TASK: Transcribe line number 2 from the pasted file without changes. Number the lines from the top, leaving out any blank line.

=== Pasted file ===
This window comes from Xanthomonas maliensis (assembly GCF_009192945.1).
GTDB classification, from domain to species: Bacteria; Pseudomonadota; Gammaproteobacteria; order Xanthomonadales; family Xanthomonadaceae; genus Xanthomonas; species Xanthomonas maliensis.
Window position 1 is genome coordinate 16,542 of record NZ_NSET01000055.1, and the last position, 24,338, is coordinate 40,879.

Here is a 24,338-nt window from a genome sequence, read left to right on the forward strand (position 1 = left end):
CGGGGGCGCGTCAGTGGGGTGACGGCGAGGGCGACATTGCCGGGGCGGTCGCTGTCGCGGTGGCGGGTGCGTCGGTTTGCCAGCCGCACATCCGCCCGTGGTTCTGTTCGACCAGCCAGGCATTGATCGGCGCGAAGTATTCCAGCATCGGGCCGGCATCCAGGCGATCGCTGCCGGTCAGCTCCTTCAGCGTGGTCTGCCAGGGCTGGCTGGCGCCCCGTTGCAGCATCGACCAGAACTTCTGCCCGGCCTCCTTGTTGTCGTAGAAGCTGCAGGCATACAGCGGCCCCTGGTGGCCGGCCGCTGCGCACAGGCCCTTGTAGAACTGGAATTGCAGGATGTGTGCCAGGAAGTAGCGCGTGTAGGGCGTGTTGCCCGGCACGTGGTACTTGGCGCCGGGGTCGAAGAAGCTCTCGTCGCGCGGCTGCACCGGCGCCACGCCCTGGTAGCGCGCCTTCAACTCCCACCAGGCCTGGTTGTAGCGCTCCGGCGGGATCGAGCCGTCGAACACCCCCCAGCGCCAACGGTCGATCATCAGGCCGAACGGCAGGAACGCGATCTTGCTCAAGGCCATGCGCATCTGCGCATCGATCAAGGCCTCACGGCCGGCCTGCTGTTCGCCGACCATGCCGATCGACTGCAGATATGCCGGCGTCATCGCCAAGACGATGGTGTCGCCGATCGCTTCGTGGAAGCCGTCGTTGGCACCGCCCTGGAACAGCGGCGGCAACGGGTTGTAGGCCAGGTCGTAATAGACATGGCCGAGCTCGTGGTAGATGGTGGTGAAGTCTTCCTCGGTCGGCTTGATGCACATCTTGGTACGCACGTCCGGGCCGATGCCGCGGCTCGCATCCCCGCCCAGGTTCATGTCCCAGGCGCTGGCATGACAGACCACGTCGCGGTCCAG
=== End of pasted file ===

GTDB classification, from domain to species: Bacteria; Pseudomonadota; Gammaproteobacteria; order Xanthomonadales; family Xanthomonadaceae; genus Xanthomonas; species Xanthomonas maliensis.